French Photography of the 1930s and 1940s
Zabriskie Gallery exhibits French Photography from the Thirties and Forties from April 27 - June 4, 2004. Included in the exhibition are both legendary and lesser known French photographic artists: Laure Albin-Guillot (1879 - 1962) * Ilse Bing (1899 - 1998) * Édouard Boubat (1923 - 1999) * Pierre Boucher (1908 - 2000) * Marcel Bovis (1904 - 1997) * Brassaї (1899 - 1984) * Robert Doisneau (1912 - 1994) * Rémy Duvall * Izis (1911 - 1980) * Rene Jacques (1908 - 2002) * Pierre Jahan (1909 - 2003) * Andre Kertész (1894 -1985) * François Kollar (1904 - 1979) * Dora Maar (1907 - 1997) * Roger Parry (1905 - 1977) *Man Ray (1890 - 1976) * Emile Savitry (1903 - 1967) * Albert Séeberger (1914 - ?) * Roger Schall (1904 - 1989) * Maurice Tabard (1897 - 1984) * René Zuber (1902 - 1979)
Many of the works are drawn from the Zabriskie Gallery inventory, having been acquired directly from the artists during the twenty-three years (January 1977 - November 1998) that Galerie Zabriskie was open to the public on rue Quincampoix in Paris, France. This exhibition does not attempt to present a survey but rather represents the photographers that very often enjoyed first exhibitions at both Zabriskie Galleries in Paris and New York.
The images in the exhibition cover work from the early thirties with Brassaї's images of the Paris Opera to Séeberger's and Jahan's photographs of the liberation of Paris in the forties. Surrealist inspired images by Tabard, Boucher and Schall are included, along with portraits by Man Ray, Duval and Savitry. Quintessential street scenes of Paris by day and night are representative of images by Bovis, Brassaї, Jacques, Parry and Boucher. Large-scale studies of sculpture and architecture typify the work of Jahan.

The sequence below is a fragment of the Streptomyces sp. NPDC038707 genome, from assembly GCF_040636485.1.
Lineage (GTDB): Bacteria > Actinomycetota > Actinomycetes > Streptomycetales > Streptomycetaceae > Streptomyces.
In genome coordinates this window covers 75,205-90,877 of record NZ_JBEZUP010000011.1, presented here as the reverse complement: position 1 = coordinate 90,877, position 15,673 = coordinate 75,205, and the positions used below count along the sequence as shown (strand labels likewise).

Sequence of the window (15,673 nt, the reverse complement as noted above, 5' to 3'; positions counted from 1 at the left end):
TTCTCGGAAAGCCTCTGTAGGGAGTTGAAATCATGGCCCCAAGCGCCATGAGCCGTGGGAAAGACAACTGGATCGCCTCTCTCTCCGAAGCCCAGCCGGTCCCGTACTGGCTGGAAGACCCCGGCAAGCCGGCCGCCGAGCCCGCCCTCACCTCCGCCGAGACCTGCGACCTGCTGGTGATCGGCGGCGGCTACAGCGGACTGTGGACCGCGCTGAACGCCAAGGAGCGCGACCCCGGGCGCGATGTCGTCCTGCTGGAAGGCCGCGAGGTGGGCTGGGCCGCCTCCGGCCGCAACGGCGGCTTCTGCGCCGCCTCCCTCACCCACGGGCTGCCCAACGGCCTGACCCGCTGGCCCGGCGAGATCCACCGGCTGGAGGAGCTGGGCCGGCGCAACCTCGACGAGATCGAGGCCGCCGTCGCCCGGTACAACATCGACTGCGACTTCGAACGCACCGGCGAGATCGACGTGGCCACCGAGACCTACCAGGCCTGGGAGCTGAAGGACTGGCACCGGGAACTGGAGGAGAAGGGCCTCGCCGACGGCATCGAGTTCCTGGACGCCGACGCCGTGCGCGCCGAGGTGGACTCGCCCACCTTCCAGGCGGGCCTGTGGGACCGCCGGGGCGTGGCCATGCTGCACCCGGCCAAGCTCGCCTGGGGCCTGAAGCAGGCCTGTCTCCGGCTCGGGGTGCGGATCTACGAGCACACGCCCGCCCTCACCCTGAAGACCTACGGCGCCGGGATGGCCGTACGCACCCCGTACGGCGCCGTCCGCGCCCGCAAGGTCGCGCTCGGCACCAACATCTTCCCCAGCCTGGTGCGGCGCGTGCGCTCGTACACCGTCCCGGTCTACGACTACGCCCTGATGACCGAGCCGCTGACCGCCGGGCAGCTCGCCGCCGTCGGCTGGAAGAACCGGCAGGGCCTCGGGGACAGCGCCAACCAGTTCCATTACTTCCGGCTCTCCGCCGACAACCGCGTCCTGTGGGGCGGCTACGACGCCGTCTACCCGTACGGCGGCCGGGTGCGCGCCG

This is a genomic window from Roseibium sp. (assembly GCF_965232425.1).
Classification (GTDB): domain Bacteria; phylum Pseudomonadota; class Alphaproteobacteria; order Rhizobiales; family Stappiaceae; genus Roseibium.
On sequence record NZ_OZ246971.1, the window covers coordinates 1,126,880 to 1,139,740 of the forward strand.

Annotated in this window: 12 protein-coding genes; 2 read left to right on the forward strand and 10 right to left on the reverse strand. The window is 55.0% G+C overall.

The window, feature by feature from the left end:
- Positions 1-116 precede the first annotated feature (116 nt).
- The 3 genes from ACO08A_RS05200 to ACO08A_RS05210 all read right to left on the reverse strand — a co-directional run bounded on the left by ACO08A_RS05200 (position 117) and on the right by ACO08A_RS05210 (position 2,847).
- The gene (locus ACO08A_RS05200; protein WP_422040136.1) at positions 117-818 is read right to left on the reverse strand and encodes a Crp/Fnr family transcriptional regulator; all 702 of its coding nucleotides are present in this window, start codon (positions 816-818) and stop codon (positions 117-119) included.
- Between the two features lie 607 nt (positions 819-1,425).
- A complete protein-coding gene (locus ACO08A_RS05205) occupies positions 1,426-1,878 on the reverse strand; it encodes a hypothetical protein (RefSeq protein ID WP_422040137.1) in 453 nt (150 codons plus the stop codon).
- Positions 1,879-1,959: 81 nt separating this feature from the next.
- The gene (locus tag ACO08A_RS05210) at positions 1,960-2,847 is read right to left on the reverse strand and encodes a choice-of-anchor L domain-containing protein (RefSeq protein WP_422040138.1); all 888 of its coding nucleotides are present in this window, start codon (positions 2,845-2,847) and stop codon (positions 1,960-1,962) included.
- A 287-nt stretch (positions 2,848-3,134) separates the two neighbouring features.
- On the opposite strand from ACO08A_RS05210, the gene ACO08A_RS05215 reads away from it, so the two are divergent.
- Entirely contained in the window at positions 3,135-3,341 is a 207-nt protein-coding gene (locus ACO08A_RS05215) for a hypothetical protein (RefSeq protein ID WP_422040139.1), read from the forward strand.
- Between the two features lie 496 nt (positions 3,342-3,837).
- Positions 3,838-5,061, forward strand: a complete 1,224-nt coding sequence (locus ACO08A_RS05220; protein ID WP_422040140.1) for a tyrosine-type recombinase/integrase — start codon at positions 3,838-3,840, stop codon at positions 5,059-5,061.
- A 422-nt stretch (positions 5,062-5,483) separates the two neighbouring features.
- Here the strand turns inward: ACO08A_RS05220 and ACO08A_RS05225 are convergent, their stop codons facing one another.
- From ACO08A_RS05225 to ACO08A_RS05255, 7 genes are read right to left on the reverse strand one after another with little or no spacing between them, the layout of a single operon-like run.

Photography, particularly photography of the twenties, thirties and forties has been one of France's most extraordinary contributions to contemporary art. For French artists, this period was filled with the "modern" spirit of experimentation and innovation. A creative interchange existed between photographers, commercial photographers, painters, sculptors, film-makers and writers that informed the photographic work of this time. Aided by advanced camera equipment and developing processes, photographers looked to Cubism, Dada and Surrealism to guide their experiments. Photographers explored the mundane subjects of everyday life as well as investigating subjects considered sensational. Using unconventional angles, dramatic lighting effects and solarization, photographers created abstractions, distortions, multiple-exposures, montages and photograms, as they presented images that delved into the conscious and unconscious realms of thought and visual perception.
Works by these artists have been included in past one-person and group exhibitions at the Zabriskie Galleries in Paris and New York, among them: French Photography: The New Spirit 1925 - 1940, 1979; France Between the Wars: 1925 - 40 Photography and Sculpture, 1980, French Fashion Photography, 1980; French Photography 1945 - 1980, 1981 and 20th Century Photography: Paris - New York, 1991.